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Miguel de la Torre y Pando
Coat of Arms of the Commonwealth of Puerto Rico (Variant).svg
96th Governor of Puerto Rico

In office
17 January 1822 – 1837
Personal details
Born (1786-12-13)December 13, 1786
Bernales, Spain
Died 1843
Madrid, Spain
Nationality Spanish
Profession General, Governor-General of Puerto Rico
Religion Roman Catholic

Miguel de la Torre y Pando, conde de Torrepando (born in Bernales, Spain on 13 December 1786 – died in Madrid, 1843) was a Spanish General, Governor and Captain General, who served in Spain, Venezuela, Colombia and Puerto Rico during the Spanish American wars of independence and after.

At the age of fourteen he joined the Spanish Army as a soldier during the War of the Second Coalition and quickly distinguished himself and four years later he joined the Guardia de Corps. He fought well during the Spanish War of Independence, reaching the level of colonel by 1814. The following year he was assigned to the military expedition to South America led by Pablo Morillo, and participated in the Spanish reconquest of New Granada.

Promoted to brigadier after New Granada was subdued, La Torre led a royalist army into the Colombian and Venezuelan llanos. There he unsuccessfully defended Angostura against Manuel Piar in April 1817, and led the loyalist forces down the Orinoco River as they fought their way to the Atlantic Ocean. For the next three years he continued to serve in the Spanish army of Venezuela. During this period he married a Criolla, María de la Concepción Vegas y Rodríguez del Toro, a member of the powerful Rodríguez del Toro family and cousin once removed to Bolívar's late wife, Maria Teresa Rodríguez del Toro y Alayza, and fourth cousin to Bolívar himself.

After the restoration of the Spanish Constitution of 1812 in 1820, the government appointed him governor (jefe político superior) and captain-general of Venezuela, a post he held until 1822. He participated in the negotiations between Bolívar and Morillo and the later meeting in Santa Ana, where the two signed a six-month truce and a treaty regularizing the rules of engagement. After Morillo resigned and left Venezuela at the end of 1820, La Torre became the head of the royalist army, in addition to his other duties. As such he oversaw the loss suffered by royalist forces at the Battle of Carabobo on 24 June 1821, which effectively ended Spanish control of Venezuela. The following year he was replaced in his offices by Francisco Tomás Morales.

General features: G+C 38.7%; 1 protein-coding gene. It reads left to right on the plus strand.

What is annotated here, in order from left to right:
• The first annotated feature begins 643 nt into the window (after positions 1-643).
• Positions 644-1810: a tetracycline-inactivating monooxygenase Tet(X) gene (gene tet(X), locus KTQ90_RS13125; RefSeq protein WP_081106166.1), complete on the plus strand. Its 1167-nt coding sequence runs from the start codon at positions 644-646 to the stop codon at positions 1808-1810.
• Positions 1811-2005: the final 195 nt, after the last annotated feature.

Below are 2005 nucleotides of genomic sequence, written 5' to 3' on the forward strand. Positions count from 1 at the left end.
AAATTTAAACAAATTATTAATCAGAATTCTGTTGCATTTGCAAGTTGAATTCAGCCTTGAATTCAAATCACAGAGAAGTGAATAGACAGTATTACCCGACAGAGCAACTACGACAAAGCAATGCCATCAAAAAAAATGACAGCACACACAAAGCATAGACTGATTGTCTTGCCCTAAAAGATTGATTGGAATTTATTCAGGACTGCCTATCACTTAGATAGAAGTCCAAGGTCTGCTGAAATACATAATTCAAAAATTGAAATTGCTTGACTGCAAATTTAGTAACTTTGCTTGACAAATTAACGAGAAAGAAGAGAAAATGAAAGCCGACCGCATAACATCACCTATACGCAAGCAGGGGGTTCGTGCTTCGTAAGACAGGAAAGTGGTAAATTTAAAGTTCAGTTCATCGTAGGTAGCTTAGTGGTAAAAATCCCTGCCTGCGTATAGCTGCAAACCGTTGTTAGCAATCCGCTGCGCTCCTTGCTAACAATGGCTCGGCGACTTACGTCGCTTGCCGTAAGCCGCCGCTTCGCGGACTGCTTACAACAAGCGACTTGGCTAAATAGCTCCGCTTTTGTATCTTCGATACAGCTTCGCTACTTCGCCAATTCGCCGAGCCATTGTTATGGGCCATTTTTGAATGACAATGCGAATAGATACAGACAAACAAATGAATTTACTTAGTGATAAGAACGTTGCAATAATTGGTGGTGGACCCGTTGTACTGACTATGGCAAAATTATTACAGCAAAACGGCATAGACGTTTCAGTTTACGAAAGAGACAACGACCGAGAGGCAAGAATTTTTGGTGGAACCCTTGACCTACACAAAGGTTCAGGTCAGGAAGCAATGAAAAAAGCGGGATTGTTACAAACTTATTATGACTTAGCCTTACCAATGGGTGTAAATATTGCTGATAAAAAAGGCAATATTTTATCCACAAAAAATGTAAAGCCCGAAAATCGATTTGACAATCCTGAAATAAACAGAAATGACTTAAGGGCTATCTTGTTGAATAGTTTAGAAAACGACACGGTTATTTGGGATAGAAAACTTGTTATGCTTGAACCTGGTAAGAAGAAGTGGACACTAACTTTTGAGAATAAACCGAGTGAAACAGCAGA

In 1822, the government appointed him captain general of Puerto Rico, arriving on the island in December 1823. The following year he was also appointed governor of the island. In collaboration with his intendant, Dr. José Domingo Díaz, whom he knew from his days in Venezuela, La Torre's main concern was preventing a rebellion on the island. Carefully controlling the government, he instituted a policy which he called "dance, drink and dice" (baile, botella y baraja), implying that a well entertained population will not think about revolution. Despite La Torre's wariness of the island's liberal tendencies, his long administration was key to the development of large-scale sugar production on the island, something which had been created decades earlier in Cuba. He also continued supporting from Puerto Rico the few royalist guerrilla bands that existed in Venezuela.

As governor and captain general, he oversaw the temporary restoration of the Spanish Constitution of 1812 in 1836, while a new constitution was written. He was also made the Count of Torrepando for his services. The following year he retired from public life and settled in Madrid.

See also


  • Pérez Tenreiro, Tomás. "Torre y Pando, Miguel de la," Diccionario de Historia de Venezuela. Caracas: Fundacíon Polar, 1997. ISBN 980-6397-37-1
  • Stoan, Stephen K. Pablo Morillo and Venezuela, 1815-1820. Columbus: Ohio State University Press, 1959.
Preceded by
Francisco González Linares
Governor of Puerto Rico
Succeeded by
Francisco Javier de Moreda y Prieto
Preceded by
Pablo Morillo
Capitan General of Venezuela
Succeeded by
Francisco Tomás Morales

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